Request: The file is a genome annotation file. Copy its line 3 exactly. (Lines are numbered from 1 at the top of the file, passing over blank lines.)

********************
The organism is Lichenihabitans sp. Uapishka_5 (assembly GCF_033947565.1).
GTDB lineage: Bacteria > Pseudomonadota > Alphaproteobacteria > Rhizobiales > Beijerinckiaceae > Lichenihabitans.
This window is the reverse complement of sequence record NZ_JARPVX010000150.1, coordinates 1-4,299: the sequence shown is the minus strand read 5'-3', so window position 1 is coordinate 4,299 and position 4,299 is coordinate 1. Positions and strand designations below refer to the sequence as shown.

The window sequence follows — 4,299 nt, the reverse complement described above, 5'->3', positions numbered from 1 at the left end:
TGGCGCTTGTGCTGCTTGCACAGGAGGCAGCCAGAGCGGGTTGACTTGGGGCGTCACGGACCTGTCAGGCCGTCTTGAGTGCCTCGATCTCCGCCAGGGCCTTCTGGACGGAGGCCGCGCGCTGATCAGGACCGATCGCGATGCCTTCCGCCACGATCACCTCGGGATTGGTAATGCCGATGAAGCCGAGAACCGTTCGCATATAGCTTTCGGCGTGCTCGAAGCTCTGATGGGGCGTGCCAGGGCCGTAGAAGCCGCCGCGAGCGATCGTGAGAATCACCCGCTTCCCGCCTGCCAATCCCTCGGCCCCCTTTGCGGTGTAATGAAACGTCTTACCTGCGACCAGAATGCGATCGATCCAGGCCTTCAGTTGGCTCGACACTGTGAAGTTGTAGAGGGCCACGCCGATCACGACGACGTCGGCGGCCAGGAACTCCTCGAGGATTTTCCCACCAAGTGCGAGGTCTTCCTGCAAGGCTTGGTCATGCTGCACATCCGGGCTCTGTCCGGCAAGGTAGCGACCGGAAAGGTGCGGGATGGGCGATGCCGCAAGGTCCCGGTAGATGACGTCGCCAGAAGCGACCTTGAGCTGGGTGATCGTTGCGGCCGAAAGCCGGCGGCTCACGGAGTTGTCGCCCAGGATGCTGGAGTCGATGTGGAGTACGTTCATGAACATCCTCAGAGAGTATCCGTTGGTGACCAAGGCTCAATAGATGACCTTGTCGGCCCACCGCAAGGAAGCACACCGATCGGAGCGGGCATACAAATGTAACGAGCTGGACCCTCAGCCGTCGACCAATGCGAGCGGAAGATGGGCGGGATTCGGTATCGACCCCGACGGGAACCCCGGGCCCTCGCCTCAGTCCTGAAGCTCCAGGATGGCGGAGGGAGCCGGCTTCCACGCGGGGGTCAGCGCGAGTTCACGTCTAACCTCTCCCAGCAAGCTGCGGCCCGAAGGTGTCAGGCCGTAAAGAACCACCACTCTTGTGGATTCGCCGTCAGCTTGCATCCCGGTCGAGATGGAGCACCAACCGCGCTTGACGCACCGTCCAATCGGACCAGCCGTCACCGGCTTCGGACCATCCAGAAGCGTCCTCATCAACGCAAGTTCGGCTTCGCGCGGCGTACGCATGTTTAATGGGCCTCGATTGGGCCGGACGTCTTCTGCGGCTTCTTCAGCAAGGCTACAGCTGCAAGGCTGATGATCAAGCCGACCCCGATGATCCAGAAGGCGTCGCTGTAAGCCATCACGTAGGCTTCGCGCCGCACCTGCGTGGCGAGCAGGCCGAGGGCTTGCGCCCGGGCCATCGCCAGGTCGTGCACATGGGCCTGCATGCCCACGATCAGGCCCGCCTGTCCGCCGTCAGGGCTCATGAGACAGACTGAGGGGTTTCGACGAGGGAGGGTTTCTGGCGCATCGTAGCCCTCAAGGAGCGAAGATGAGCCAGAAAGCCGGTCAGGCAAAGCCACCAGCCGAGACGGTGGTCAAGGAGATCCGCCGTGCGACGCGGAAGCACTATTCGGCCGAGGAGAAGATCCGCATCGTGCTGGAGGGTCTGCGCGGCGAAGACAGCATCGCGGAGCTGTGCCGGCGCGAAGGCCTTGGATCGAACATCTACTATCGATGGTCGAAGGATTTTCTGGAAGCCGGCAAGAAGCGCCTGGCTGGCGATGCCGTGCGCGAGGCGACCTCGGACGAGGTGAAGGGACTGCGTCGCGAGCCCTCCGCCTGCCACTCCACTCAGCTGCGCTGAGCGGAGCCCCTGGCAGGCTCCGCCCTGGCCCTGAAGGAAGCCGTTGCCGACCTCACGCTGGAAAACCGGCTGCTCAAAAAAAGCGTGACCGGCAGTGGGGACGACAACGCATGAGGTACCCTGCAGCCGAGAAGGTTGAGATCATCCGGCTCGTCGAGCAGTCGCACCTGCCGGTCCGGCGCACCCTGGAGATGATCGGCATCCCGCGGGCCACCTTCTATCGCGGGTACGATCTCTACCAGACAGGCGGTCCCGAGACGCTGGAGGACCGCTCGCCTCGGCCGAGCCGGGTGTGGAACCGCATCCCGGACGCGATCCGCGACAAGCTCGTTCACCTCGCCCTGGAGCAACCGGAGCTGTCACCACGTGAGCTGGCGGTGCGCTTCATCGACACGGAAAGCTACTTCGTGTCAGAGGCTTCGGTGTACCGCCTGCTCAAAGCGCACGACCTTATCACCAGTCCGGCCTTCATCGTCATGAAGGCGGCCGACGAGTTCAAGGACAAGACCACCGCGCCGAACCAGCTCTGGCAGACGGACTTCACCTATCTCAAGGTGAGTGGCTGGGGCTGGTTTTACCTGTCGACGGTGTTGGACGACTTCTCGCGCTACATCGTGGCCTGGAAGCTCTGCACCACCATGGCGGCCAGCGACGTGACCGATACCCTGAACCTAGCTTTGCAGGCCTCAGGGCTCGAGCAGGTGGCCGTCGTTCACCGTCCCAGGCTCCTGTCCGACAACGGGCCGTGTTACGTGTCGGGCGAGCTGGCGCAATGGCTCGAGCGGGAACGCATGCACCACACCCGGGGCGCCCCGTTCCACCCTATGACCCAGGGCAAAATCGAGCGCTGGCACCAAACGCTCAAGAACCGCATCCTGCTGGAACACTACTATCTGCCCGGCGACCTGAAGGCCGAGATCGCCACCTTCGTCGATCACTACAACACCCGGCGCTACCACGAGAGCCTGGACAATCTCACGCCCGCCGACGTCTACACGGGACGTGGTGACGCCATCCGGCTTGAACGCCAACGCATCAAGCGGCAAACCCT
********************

This window is the reverse complement of sequence record NZ_JARPVX010000150.1, coordinates 1-4,299: the sequence shown is the minus strand read 5'-3', so window position 1 is coordinate 4,299 and position 4,299 is coordinate 1. Positions and strand designations below refer to the sequence as shown.